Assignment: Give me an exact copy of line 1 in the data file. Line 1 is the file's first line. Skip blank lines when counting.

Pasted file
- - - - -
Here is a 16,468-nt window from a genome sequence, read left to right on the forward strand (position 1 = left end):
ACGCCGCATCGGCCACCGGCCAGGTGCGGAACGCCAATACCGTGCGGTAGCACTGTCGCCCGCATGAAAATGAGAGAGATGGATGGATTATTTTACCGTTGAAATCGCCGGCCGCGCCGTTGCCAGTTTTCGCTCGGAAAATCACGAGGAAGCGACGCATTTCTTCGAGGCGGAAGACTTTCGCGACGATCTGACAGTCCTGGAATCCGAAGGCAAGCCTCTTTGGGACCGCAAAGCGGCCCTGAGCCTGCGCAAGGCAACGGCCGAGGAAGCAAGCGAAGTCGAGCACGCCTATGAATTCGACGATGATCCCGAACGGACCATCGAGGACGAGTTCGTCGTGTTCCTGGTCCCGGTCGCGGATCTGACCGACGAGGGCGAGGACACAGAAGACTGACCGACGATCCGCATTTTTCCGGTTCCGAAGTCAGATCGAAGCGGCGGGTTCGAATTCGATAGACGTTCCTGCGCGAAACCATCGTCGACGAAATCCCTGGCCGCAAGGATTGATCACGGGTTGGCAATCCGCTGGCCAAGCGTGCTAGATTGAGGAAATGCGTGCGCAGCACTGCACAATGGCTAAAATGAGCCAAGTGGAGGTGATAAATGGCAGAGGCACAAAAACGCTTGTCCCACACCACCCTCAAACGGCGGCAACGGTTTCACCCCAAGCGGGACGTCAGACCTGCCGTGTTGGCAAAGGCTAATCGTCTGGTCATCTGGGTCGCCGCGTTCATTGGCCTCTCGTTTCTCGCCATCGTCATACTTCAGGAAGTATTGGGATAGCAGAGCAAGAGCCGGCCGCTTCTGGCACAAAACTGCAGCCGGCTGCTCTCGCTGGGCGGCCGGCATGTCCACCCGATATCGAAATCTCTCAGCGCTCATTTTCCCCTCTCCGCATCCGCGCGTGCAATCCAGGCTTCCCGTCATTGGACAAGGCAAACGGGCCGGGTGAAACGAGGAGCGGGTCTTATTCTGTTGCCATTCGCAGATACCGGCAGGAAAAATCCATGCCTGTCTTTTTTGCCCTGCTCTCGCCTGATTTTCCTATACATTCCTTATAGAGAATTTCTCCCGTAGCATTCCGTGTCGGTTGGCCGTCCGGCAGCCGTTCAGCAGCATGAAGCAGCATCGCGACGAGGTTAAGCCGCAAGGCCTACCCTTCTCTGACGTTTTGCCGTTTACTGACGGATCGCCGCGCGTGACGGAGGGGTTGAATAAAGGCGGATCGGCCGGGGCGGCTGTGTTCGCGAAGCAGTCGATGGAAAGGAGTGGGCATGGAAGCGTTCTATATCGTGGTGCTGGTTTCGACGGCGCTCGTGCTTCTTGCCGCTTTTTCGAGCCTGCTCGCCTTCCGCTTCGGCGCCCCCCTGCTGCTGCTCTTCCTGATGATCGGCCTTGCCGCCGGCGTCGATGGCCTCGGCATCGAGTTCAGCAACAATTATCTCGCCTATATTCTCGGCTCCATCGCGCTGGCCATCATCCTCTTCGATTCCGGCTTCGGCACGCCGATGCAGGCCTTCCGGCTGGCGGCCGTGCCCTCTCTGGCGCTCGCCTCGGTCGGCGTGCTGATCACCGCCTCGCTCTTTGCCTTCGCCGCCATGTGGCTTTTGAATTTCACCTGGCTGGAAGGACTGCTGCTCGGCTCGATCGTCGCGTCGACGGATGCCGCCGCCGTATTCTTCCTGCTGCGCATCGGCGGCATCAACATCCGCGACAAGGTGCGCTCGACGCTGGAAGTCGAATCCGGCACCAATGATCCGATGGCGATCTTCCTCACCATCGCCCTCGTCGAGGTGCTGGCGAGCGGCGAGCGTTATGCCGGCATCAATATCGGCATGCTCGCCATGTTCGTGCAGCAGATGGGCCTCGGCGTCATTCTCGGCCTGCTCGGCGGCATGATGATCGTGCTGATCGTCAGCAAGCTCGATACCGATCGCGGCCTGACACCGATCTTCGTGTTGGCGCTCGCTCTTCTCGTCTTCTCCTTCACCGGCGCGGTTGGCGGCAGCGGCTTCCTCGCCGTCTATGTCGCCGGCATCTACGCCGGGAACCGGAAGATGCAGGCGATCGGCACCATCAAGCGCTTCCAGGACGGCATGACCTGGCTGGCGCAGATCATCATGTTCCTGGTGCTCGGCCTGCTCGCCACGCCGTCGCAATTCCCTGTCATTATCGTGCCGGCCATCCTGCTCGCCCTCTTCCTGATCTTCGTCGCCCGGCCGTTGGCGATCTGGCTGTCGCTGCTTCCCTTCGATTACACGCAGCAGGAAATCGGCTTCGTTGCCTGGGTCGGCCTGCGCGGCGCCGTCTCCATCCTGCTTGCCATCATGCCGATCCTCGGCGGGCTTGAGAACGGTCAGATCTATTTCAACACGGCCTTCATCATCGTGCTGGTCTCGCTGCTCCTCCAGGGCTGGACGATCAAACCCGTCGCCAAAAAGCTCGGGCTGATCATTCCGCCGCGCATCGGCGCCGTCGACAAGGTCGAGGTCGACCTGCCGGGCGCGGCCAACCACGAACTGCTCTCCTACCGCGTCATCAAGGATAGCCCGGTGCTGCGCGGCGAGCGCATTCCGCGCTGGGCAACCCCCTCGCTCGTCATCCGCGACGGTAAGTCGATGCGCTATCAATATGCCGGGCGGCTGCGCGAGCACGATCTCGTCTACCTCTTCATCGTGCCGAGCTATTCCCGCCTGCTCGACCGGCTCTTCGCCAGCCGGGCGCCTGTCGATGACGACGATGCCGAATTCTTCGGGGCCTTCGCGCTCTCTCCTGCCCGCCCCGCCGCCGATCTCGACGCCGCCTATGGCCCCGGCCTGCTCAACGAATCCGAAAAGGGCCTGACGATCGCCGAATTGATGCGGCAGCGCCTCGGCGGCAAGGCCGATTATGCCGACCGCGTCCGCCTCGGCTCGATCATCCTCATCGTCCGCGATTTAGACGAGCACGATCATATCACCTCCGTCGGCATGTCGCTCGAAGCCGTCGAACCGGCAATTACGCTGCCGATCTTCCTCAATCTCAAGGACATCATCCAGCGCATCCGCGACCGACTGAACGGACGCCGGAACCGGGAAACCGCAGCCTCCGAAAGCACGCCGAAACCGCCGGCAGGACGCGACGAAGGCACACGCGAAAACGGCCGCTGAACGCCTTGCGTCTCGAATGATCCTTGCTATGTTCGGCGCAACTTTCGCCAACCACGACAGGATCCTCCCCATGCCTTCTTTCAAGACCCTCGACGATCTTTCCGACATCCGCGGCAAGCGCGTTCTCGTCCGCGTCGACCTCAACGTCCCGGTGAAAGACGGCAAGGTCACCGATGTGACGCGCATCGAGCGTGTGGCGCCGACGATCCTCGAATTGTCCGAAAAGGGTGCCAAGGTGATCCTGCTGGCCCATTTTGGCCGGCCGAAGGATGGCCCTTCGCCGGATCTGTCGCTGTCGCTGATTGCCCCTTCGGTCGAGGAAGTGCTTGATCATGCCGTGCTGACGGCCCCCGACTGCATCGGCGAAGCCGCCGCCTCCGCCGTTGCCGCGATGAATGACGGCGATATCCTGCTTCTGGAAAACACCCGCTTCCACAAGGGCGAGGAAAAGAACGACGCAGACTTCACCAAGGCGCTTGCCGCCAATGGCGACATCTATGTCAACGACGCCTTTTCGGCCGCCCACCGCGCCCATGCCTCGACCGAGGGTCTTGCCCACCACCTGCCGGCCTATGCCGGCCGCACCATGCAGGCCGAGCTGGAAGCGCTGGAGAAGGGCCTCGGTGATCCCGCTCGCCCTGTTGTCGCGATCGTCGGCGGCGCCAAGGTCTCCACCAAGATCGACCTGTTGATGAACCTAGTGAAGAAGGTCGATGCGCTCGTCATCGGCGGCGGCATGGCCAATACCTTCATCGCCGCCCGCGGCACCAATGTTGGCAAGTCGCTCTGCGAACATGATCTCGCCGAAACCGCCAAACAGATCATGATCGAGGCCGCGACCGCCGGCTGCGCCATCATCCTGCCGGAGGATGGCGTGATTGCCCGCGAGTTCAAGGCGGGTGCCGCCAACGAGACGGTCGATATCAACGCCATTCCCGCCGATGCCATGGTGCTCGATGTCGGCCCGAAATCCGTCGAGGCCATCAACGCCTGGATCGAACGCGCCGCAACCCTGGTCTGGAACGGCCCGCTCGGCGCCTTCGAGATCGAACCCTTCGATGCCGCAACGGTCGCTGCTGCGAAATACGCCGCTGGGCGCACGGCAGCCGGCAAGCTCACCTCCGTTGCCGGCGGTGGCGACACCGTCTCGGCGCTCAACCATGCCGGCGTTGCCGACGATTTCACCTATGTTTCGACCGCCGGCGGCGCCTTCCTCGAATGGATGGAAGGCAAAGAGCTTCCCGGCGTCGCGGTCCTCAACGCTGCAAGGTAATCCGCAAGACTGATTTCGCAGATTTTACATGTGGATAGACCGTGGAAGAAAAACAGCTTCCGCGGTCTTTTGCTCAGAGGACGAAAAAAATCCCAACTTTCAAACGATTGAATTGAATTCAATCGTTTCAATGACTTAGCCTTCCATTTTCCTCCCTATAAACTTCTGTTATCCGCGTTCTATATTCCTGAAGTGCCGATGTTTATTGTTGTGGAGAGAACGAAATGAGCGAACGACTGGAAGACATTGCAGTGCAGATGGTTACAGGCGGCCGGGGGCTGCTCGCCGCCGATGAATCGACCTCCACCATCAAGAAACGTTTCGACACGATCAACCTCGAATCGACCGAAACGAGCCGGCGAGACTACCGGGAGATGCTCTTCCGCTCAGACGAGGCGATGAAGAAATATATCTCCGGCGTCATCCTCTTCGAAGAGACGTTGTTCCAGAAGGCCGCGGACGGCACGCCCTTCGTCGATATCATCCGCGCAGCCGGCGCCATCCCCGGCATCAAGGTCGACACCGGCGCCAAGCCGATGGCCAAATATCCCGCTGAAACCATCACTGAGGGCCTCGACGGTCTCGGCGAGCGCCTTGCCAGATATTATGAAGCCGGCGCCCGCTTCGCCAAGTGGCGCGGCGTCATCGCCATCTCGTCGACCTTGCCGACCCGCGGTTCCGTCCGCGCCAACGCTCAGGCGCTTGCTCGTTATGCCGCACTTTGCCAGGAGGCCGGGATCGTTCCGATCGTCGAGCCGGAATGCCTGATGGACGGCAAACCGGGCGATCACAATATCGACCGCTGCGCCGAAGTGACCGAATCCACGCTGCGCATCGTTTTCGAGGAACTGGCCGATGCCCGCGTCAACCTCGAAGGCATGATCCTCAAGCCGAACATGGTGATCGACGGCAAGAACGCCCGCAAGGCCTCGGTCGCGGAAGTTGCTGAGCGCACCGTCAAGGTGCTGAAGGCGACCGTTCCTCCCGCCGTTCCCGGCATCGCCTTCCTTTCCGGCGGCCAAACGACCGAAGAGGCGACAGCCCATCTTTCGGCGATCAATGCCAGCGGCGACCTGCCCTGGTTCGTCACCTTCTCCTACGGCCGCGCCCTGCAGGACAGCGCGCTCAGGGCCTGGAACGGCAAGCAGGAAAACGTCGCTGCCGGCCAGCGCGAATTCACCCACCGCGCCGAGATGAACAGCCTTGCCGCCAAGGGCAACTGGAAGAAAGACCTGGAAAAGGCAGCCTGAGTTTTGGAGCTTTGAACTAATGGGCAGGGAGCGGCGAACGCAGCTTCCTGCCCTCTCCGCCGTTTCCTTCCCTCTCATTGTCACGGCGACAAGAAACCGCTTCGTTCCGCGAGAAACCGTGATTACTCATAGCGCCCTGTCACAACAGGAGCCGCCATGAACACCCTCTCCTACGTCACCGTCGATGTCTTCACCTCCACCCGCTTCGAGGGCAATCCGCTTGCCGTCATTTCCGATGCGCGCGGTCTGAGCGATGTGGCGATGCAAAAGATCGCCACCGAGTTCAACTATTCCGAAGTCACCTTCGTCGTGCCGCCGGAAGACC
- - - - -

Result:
Here is a 16,468-nt window from a genome sequence, read left to right on the forward strand (position 1 = left end):